Archaeology Society Hosts PA Students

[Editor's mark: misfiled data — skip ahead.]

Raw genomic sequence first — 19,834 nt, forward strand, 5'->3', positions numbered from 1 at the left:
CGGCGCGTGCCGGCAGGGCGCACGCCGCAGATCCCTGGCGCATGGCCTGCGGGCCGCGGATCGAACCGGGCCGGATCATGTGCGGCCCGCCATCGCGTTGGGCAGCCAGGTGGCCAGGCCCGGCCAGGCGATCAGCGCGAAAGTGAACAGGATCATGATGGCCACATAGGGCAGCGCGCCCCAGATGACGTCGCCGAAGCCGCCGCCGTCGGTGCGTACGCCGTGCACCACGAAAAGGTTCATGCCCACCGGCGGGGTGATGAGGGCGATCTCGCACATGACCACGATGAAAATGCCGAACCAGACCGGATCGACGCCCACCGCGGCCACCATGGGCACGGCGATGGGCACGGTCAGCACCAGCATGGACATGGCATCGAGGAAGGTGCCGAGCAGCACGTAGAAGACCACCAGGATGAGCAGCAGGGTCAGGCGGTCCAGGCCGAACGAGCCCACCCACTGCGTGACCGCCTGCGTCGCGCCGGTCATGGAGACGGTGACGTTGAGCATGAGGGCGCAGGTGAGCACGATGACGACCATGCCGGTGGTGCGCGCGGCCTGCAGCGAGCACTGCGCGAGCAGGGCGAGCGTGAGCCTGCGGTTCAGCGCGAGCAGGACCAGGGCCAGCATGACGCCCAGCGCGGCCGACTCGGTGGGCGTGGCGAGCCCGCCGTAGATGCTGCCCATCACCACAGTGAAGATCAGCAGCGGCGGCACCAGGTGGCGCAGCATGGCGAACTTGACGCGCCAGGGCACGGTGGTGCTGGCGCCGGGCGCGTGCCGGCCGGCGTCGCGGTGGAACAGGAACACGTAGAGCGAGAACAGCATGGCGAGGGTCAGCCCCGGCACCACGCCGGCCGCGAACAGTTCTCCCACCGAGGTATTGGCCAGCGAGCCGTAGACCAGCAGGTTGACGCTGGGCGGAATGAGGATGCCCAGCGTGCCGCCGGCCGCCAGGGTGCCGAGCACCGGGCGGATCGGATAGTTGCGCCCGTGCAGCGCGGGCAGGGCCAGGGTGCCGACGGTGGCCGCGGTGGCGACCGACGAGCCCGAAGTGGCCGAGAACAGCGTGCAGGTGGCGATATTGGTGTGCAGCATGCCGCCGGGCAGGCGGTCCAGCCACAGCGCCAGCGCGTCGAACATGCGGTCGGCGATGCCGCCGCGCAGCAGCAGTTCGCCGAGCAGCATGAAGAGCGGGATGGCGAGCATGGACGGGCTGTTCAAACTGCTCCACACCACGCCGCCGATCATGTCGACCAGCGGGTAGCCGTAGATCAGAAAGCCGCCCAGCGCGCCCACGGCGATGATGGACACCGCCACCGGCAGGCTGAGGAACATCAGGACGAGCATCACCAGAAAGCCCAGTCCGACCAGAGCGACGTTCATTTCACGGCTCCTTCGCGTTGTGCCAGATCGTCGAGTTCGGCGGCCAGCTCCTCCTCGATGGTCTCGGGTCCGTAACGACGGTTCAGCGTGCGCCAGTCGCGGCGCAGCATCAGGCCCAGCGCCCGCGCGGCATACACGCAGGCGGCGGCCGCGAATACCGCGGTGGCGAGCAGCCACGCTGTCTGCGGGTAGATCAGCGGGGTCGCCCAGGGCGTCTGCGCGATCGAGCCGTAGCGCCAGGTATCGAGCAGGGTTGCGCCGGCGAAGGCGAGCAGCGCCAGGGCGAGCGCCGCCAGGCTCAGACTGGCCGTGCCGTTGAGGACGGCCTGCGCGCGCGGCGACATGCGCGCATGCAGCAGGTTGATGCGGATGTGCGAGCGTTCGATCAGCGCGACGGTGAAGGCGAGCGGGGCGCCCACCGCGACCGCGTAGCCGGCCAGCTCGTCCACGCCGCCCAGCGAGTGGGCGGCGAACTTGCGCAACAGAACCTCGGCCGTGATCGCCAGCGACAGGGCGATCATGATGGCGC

Kerry Joyce ’11 and Apsara Iyer ’12 presented their archaeology research to members of the Massachusetts Archaeological Society (MAS) and the Andover community last Tuesday at Kemper Auditorium. Joyce presented her History 310 research on the portrayal of Native Americans in photography throughout history. According to Joyce, she said that her paper is mainly about the paradoxical view of the Native Americans as noble savages. “Native Americans have never really held a steady place in the view of the white people inhabiting America,” said Joyce. Joyce said that in the first European artistic representations of Indians, “The Indians looked childlike and innocent, as if they were waiting for the word of God to be bestowed upon them.” However, according to Joyce, after the Native Americans “clashed with the European civilization, they were portrayed as savage, cruel and violent.” “Once the Indians were no longer a threat to European Americans, they were then portrayed as a dying race. In other words, the demonic Indian became the doomed Indian, and photographers urgently set out to capture what was left of the vanishing race,” she continued. Joyce said that many of the earlier photographers of Native Americans sought to document the Native American race rather than take artistic photos. Photographers in later eras tried to bring justice to the race by exposing the unfair treatment of Indians, particularly the theft of their government-granted land by Americans. By displaying a variety of pictures and photos during her presentation, Joyce demonstrated the extent of the destruction and devastation suffered by the race. Joyce said, “For the most part, Native Americans have been wiped out and their previous way of life is completely gone. It’s something that I realized before but never really internalized and completely understood.” Prior to her research, Joyce was mainly interested in the Classics and classical archaeology but was attracted to the prospect of working at the Peabody Museum for her work duty. “When my History 310 paper rolled around, I realized that the Peabody would be a great resource,” Joyce said. She utilized books, images and prints from the Peabody’s collections in her research. Joyce has always had an interest in art, which influenced her paper topic selection. “I feel like when you write about what you know and what you love, it turns out well,” she said. Joyce hopes to participate in excavations in the future, especially those in Italy or Greece. Over the summer, Iyer participated in a five-week UCLA field school program, working in a site called Qochapata in the Sacsayhuaman Archaeological Park in Cusco, Peru. At the site, she learned about the basics of excavation and explored the culture and history of the area. Iyer said, “The first thing that I found was a shard of pottery. It was very interesting to think that this little piece of pottery that I separated from pieces of clay had been around for five hundred years.” The program’s research group excavated numerous ceramic pieces at Cusco, including the lid of an aryballos, a jug used to hold religious offerings. The high quality and the charred surface design of the excavated pottery shards suggested that the pottery had been the property of a royal family or tribe, according to Iyer. “One of my most memorable experiences on the trip was going to the Inti Raymi festival, a reenactment of an alleged ancient Incan festival in Cusco. Interestingly enough, I found out later that the festival is not historically accurate at all and was created to increase tourism in the area,” said Iyer. Iyer supplemented the presentation of her findings with historical chronicles as well as data, photos and maps from the excavation site sent by her instructors. Iyer said that her interest in archaeology began in seventh grade after learning about the Incas and a speculated form of Incan writing known as quipu, which uses types of letters called cords and knots. “I was inspired to research more about the quipu, and it has sort of been a growing obsession to go to Peru, to figure out more about the Incas and to engage more actively with the history of the area,” said Iyer. At Andover, Iyer has pursued her interest in archaeology by serving as a work duty student at the Robert S. Peabody Museum of Archaeology. She is also the president of the Andover Archaeology and History Club on campus. Iyer hopes to return to Peru next year, “either excavating or volunteering.” Dr. Suanna Crowley, Chair of the Northeast Chapter of MAS, called the student presentations “fabulous.” Crowley said, “Even if they don’t want to continue to be archaeologists, it’s great to have the practice of doing research and actually speaking in front of a group of professionals. I think any opportunity you get as a student to interact with professionals is a really great one.” The student presentations began last year, when Marla Taylor, Assistant Collections Manager, suggested that the society host a presentation by Charlie Cockburn ’11. Crowley said, “I noticed that Apsara and Kerry went above and beyond in their interaction with the Peabody, and [I] wanted to give them a chance to showcase their research.”